Whipple’s surgery (pancreatoduodenectomy) is usually performed on pancreatic cancer patients to remove tumors at the head of the pancreas. Whipple’s surgery effectively reorganizes the body’s digestive system as aside cutting away parts of the pancreas, it removes the bile duct, and in some cases, portions of the digestive system like the small intestine and even parts of the stomach. This means that the body has to learn to adapt to its new digestive set-up, which can cause patients varying degrees of digestive discomfort depending on how radical the surgery has been.

General Diet Tips for Post-Whipple Patients:

Unfortunately because every patient is different, there is no one specific diet recommended for post-Whipple patients. They are often advised to eat whatever they can, which can feel distressingly vague, especially if issues do arise such as favorite foods becoming difficult to eat or digest.

Although the goal is for Whipple patients to be able to eat the same diet high in fruits and vegetables, whole grains and lean proteins recommended to all cancer patients, some will unfortunately struggle with diet issues while others will have no problems at all. There are however some general diet tips and recipes for post-Whipple patients, which we give here along with some more specific recipe ideas to help those struggling with side effects.

  • Focus on eating little and often– think six small meals per day, and remember to chew your food well.
  • Focus on eating enough protein and calories, as this will help the body to recover after the surgery. Good sources of protein include lean meat such as chicken, turkey and fish, eggs, dairy products, beans and nuts
  • Avoid foods high in insoluble fiber, such as whole grains, as many find them hard to digest immediately post surgery. Until your system settles down, eat ‘white’ foods and peel all fruits and veggies.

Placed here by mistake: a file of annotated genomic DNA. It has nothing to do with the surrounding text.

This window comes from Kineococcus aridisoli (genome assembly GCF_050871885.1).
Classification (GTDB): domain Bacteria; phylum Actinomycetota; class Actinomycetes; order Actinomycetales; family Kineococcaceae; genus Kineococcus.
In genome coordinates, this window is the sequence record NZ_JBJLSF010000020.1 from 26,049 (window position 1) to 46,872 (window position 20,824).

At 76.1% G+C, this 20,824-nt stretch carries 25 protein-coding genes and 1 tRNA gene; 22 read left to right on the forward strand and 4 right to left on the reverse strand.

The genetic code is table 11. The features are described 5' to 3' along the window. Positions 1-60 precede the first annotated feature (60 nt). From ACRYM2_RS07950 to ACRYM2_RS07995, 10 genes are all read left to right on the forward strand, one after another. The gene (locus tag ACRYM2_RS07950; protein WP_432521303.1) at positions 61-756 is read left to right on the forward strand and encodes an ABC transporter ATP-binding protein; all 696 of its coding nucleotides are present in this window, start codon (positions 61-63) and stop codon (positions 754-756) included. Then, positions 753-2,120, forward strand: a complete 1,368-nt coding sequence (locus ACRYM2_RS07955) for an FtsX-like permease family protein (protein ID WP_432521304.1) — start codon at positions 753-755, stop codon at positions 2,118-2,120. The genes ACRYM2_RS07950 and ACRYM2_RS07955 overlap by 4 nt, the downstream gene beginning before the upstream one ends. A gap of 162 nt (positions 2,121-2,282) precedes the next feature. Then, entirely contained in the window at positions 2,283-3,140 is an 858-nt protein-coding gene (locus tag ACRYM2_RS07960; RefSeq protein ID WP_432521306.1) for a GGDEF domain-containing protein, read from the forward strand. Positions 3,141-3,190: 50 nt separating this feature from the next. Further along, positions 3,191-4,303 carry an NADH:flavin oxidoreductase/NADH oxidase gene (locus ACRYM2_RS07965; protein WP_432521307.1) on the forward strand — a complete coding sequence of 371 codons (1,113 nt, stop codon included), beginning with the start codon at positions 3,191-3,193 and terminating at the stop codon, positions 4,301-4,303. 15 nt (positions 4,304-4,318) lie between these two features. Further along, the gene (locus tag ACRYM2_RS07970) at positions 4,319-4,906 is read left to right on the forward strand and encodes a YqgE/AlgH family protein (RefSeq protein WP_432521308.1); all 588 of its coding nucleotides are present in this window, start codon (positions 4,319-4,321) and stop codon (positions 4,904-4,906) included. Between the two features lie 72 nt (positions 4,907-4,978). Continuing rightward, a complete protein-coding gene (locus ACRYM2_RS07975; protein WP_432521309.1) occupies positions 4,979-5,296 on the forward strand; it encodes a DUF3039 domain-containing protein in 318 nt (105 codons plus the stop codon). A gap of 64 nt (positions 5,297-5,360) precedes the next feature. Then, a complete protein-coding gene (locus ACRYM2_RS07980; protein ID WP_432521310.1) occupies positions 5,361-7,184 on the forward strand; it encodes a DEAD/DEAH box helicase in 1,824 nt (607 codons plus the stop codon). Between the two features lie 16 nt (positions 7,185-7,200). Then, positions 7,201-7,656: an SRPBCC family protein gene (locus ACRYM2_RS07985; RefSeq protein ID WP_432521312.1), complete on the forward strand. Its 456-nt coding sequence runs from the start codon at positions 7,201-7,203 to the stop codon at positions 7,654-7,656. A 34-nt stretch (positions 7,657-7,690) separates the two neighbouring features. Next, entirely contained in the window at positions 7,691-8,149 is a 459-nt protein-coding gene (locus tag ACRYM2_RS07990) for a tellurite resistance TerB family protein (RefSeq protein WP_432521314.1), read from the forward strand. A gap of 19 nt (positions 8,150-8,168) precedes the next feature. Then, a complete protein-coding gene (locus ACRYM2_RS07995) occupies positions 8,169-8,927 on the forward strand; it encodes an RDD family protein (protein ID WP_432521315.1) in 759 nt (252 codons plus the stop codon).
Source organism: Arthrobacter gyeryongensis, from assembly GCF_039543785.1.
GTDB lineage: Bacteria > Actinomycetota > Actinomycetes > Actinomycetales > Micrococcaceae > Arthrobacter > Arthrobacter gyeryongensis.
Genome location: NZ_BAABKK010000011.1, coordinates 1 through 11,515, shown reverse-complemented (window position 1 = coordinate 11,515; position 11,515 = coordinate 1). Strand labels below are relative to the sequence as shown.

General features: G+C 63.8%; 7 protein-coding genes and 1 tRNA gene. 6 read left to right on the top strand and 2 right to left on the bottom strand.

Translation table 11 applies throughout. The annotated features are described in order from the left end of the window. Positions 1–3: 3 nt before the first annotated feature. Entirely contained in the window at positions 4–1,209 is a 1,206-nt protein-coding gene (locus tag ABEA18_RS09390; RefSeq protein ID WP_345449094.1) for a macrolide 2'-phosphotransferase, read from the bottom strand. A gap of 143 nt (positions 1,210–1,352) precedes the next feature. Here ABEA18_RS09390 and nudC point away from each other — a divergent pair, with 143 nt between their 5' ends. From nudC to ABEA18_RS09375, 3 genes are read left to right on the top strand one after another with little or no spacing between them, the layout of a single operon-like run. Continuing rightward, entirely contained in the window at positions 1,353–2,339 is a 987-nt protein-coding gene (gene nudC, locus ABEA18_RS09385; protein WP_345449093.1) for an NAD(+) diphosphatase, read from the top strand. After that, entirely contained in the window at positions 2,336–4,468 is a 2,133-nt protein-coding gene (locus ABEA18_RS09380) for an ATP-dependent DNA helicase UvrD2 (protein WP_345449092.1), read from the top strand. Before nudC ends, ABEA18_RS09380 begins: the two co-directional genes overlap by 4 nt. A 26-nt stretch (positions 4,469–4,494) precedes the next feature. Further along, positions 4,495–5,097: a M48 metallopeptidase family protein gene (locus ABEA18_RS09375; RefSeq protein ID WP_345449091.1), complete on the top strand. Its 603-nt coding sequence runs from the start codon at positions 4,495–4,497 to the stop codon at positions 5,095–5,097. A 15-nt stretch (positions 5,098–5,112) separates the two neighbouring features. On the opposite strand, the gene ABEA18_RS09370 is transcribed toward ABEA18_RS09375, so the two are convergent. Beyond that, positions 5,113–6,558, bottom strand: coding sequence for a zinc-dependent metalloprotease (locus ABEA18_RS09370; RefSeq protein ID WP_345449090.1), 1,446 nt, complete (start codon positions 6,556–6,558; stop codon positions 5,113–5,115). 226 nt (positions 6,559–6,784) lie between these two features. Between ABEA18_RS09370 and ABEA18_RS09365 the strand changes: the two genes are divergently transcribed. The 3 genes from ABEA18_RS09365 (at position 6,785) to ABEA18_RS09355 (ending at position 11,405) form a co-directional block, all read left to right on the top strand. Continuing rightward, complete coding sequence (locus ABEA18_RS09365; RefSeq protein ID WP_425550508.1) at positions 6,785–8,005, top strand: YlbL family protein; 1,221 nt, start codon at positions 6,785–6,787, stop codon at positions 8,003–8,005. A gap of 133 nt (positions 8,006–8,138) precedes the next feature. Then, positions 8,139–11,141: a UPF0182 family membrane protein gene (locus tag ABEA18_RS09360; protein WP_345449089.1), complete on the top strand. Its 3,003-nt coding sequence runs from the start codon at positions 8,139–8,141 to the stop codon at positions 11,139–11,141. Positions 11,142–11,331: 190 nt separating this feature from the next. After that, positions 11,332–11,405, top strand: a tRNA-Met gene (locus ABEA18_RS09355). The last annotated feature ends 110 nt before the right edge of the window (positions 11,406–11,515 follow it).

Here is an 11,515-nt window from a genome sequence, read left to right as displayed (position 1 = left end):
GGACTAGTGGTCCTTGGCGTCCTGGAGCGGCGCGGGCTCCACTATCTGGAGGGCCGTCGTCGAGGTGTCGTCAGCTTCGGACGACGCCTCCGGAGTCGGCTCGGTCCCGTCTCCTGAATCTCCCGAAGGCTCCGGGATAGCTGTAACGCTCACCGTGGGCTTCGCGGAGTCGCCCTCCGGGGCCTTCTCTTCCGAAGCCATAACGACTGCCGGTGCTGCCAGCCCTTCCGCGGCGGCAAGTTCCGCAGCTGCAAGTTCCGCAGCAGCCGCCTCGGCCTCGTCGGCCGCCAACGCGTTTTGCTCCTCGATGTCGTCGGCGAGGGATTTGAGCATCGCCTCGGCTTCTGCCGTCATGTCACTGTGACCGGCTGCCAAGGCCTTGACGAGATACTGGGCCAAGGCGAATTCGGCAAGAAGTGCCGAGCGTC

• You may have trouble digesting your foods, particularly fatty foods, which may need to be managed by correct use of pancreatic enzymes. Your pancreas makes enzymes needed for the digestion of protein, fat and carbohydrate, so post-Whipple surgery, you may need to take pancreatic enzymes with your meals and snacks to help with your digestion. Your medical team should be able to advise you about this. If you are having issues absorbing fat, speak to your MD or RD about pancreatic enzyme supplements, and make sure to follow their guidance regarding the best way to take them.
  • Drink enough fluids. Fluids are very important for patients to avoid dehydration, but it’s best to avoid filling up on them too much before meals. Drink liquids either 30 minutes before or after a meal, and only sip enough liquid with your meal to help the food go down.
  • As you recover, it is a good idea to focus on adding back the foods you enjoy, one at a time. Keep a food diary to help you identify potential trigger foods, and let your RD know about any adverse effects you experience, and the foods connected to them.
  • Malabsorption of vitamins can be an issue post-Whipple. Ask your doctor if he would recommend taking a daily multivitamin.

Recipe Ideas: (Recipes available at

  • Ditch the idea of 3 squares and aim to eat little and often, around 5-6 times per day. Eat small, nutritious snacks in between meals and drink nutritious drinks. Try creamy lemon yogurt, boiled eggs, mocha chocolate mousse, pears poached with vanilla, high protein hot chocolate or our apple pie smoothie. This miso peanut honey spread is also a really delicious treat to spread on some plain crackers.
  • Some high protein mains and sides that are quick to prepare: poached chicken pot au feu, twice baked potatoes, chicken rice congee, fish en papillote, simple poached white fish, spinach and ricotta scrambled egg.